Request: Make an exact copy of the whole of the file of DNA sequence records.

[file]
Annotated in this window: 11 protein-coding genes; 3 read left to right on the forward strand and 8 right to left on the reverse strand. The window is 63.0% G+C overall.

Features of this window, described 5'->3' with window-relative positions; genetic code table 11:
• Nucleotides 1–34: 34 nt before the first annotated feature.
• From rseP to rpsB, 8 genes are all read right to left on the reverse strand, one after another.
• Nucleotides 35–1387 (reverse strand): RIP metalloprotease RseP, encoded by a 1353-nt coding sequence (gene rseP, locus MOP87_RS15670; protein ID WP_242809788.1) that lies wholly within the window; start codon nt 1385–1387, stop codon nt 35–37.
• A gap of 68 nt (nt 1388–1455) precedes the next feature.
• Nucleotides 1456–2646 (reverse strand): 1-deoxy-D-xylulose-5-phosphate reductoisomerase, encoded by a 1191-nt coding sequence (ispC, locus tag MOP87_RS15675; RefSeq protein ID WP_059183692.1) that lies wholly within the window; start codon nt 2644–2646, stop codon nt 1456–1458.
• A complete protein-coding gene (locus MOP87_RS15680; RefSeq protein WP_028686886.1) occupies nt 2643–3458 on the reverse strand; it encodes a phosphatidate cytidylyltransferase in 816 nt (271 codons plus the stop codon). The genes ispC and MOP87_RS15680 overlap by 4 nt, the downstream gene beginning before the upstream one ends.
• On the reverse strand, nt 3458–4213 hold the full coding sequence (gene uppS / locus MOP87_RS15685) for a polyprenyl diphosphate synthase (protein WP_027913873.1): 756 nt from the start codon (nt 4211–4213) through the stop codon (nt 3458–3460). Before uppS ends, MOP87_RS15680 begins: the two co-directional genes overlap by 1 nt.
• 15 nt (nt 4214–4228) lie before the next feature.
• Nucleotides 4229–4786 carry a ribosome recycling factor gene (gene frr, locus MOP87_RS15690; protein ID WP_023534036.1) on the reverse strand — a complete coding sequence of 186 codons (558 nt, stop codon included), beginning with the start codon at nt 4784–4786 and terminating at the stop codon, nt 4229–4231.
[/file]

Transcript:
Annotated in this window: 11 protein-coding genes; 3 read left to right on the forward strand and 8 right to left on the reverse strand. The window is 63.0% G+C overall.

Features of this window, described 5'->3' with window-relative positions; genetic code table 11:
• Nucleotides 1–34: 34 nt before the first annotated feature.
• From rseP to rpsB, 8 genes are all read right to left on the reverse strand, one after another.
• Nucleotides 35–1387 (reverse strand): RIP metalloprotease RseP, encoded by a 1353-nt coding sequence (gene rseP, locus MOP87_RS15670; protein ID WP_242809788.1) that lies wholly within the window; start codon nt 1385–1387, stop codon nt 35–37.
• A gap of 68 nt (nt 1388–1455) precedes the next feature.
• Nucleotides 1456–2646 (reverse strand): 1-deoxy-D-xylulose-5-phosphate reductoisomerase, encoded by a 1191-nt coding sequence (ispC, locus tag MOP87_RS15675; RefSeq protein ID WP_059183692.1) that lies wholly within the window; start codon nt 2644–2646, stop codon nt 1456–1458.
• A complete protein-coding gene (locus MOP87_RS15680; RefSeq protein WP_028686886.1) occupies nt 2643–3458 on the reverse strand; it encodes a phosphatidate cytidylyltransferase in 816 nt (271 codons plus the stop codon). The genes ispC and MOP87_RS15680 overlap by 4 nt, the downstream gene beginning before the upstream one ends.
• On the reverse strand, nt 3458–4213 hold the full coding sequence (gene uppS / locus MOP87_RS15685) for a polyprenyl diphosphate synthase (protein WP_027913873.1): 756 nt from the start codon (nt 4211–4213) through the stop codon (nt 3458–3460). Before uppS ends, MOP87_RS15680 begins: the two co-directional genes overlap by 1 nt.
• 15 nt (nt 4214–4228) lie before the next feature.
• Nucleotides 4229–4786 carry a ribosome recycling factor gene (gene frr, locus MOP87_RS15690; protein ID WP_023534036.1) on the reverse strand — a complete coding sequence of 186 codons (558 nt, stop codon included), beginning with the start codon at nt 4784–4786 and terminating at the stop codon, nt 4229–4231.